Trump’s Fake News Awards show a perception of the press warped by his own sensationalism | Liam O’Dell

Wednesday evening in the United States. US President Donald Trump unveils the publications that are the winners of the Fake News Awards – in an event met with levels of interest ‘far greater than anyone could have anticipated’. Well, given the fact that the GOP site which hosted the award winners crashed shortly after Trump announced it was live, he’s not wrong there. The ‘importance’ of the awards, however, is subjective, and is primarily according to him – subjectivity being the crucial word at the heart of Trump’s relationship with ‘fake news’.

US President Donald Trump criticised publications for spreading. Photo: Gage Skidmore (Licensed under Creative Commons – https://creativecommons.org/licenses/by-sa/2.0/legalcode).

To begin with, Trump’s attitude towards the media is an intricate chain of perceptions and beliefs that stem from his own characteristics. With a strong aversion to criticism (as demonstrated by his pulling out of a UK visit last week) and an isolationist approach to foreign policy, the two combine to paint the press – in his eyes – as the enemy. In pursuit of the truth and the latest goings on in Washington D.C., journalists pierce the White House bubble in which Trump resides.

However, it’s not just the initial process of breaking the separation between the public and the President – through the media – which is of concern to Trump. As the awards show, it is also the coverage that follows which the businessman disagrees with, too.

Latching on to a phrase the majority of people didn’t know until the President’s usage of it, Donald was quick to label reports as ‘fake news’. By one of its many definitions – in this case, Collins English Dictionary – the term means: “false, often sensational, information disseminated under the guise of news reporting”. Yet, with the word still being quite ‘young’ and ambiguous (to some) in terms of its word usage, the question of what makes an article ‘fake news’ is often subjective unless it has been clearly disproven or it is a satirical article-level of obvious.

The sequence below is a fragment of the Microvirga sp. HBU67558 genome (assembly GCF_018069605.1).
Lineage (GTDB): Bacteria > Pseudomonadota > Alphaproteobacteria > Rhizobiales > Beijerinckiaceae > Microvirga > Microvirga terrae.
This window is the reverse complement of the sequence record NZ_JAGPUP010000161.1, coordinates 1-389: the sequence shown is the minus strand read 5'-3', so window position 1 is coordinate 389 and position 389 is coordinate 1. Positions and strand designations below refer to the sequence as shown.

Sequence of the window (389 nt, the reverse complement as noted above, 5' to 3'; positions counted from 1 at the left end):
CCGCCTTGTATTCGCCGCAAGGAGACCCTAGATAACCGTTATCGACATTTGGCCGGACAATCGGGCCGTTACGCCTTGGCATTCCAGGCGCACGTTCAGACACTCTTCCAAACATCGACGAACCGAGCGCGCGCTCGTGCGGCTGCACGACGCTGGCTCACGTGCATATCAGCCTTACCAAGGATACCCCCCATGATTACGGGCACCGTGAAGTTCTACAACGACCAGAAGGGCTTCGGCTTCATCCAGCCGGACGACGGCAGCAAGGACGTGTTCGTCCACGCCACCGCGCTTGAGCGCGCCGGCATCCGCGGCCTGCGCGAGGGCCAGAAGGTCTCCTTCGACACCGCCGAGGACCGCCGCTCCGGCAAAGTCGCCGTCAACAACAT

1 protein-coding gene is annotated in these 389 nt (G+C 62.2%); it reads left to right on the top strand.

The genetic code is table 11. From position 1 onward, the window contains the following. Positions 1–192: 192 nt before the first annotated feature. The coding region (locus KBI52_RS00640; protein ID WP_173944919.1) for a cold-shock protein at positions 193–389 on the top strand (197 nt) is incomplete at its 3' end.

It’s a type of subjectivity which means that we can choose for ourselves what stories we want to believe, and who to listen to. Coupled together with the fact that we live in a society where the media is so heavily distrusted as ‘the arbiters of truth’, the rise of subscription news, echo chambers and freedom of choice over narratives, influential figures like Trump pose a very big threat in terms of ‘fake news’ and journalism.

It’s especially concerning when one considers the lens which Trump uses when consuming news and communicating on sites like Twitter. Known for his role in The Apprentice, the President has predominantly earned his fame through the reality TV machine. As a result of being in an industry packed full of sensationalism, he now views negative press as sensationalist ‘fake news’, and decides that certain words in his tweets warrant ALL CAPS like your typical right-wing newspaper.

“Despite some very corrupt and dishonest media coverage, there are many great reporters I respect and lots of GOOD NEWS for the American people to be proud of,” President Trump stressed on Twitter. It’s a tweet which subtly suggests once again that Americans should only support news if it has the ‘Trump seal of approval’. Such a statement does not excuse the unnecessary targeting of the mainstream media.

In addition to the sensationalist lens in which he views the media, it is clear that upon adopting the term ‘fake news’ to use for his own benefit, it was not a case of him knowing the original definition and deciding to twist it. As other outlets (like The Telegraph and The Guardian) have reported, most of the reports cited in Trump’s awards were corrected or led to much harsher consequences for the reporters in question post-publication.

In this regard, the President has confused fake news (that is, content deliberately designed to mislead) with the basic journalistic principle of announcing when one has made a mistake. Even if he fails to admit that, surely the fact that reporters are actively correcting themselves – and telling the public when their articles are erroneous – nullifies the claim that they’re being misleading and producing ‘fake news’? Crying out ‘fake news’ and saying that something’s misleading when the individuals themselves point out the ‘deceptive’ part of the story is like saying you’ve been tricked by a magician after they’ve revealed the secret.

We have always been surrounded by metanarratives or ‘belief structures’ such as religion and science, but we must now all accept that we have new versions of metanarrative which we can choose to follow – that being truth. Now, more than ever, we must consider whose ‘truth’ we believe.

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